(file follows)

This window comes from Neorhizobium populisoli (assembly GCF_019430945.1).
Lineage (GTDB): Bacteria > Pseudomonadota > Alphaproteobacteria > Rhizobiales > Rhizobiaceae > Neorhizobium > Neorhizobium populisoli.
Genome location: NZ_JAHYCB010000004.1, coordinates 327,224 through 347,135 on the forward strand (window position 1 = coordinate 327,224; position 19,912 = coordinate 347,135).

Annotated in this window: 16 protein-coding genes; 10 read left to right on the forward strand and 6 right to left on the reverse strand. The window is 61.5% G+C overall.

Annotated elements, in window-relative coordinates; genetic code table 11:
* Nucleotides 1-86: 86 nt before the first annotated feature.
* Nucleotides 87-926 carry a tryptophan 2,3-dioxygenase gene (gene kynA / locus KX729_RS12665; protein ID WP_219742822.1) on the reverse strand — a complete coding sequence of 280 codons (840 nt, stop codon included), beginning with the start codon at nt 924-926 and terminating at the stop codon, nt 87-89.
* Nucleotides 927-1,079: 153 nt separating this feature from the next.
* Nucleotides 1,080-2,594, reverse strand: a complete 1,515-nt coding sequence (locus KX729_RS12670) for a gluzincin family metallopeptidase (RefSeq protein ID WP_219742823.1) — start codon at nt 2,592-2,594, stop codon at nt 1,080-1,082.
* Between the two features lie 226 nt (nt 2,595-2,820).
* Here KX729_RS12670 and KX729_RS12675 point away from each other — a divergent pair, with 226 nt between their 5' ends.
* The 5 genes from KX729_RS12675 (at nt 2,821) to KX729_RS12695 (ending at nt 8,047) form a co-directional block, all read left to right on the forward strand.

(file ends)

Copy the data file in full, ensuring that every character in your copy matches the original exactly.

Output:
This window comes from Neorhizobium populisoli (assembly GCF_019430945.1).
Lineage (GTDB): Bacteria > Pseudomonadota > Alphaproteobacteria > Rhizobiales > Rhizobiaceae > Neorhizobium > Neorhizobium populisoli.
Genome location: NZ_JAHYCB010000004.1, coordinates 327,224 through 347,135 on the forward strand (window position 1 = coordinate 327,224; position 19,912 = coordinate 347,135).

Annotated in this window: 16 protein-coding genes; 10 read left to right on the forward strand and 6 right to left on the reverse strand. The window is 61.5% G+C overall.

Annotated elements, in window-relative coordinates; genetic code table 11:
* Nucleotides 1-86: 86 nt before the first annotated feature.
* Nucleotides 87-926 carry a tryptophan 2,3-dioxygenase gene (gene kynA / locus KX729_RS12665; protein ID WP_219742822.1) on the reverse strand — a complete coding sequence of 280 codons (840 nt, stop codon included), beginning with the start codon at nt 924-926 and terminating at the stop codon, nt 87-89.
* Nucleotides 927-1,079: 153 nt separating this feature from the next.
* Nucleotides 1,080-2,594, reverse strand: a complete 1,515-nt coding sequence (locus KX729_RS12670) for a gluzincin family metallopeptidase (RefSeq protein ID WP_219742823.1) — start codon at nt 2,592-2,594, stop codon at nt 1,080-1,082.
* Between the two features lie 226 nt (nt 2,595-2,820).
* Here KX729_RS12670 and KX729_RS12675 point away from each other — a divergent pair, with 226 nt between their 5' ends.
* The 5 genes from KX729_RS12675 (at nt 2,821) to KX729_RS12695 (ending at nt 8,047) form a co-directional block, all read left to right on the forward strand.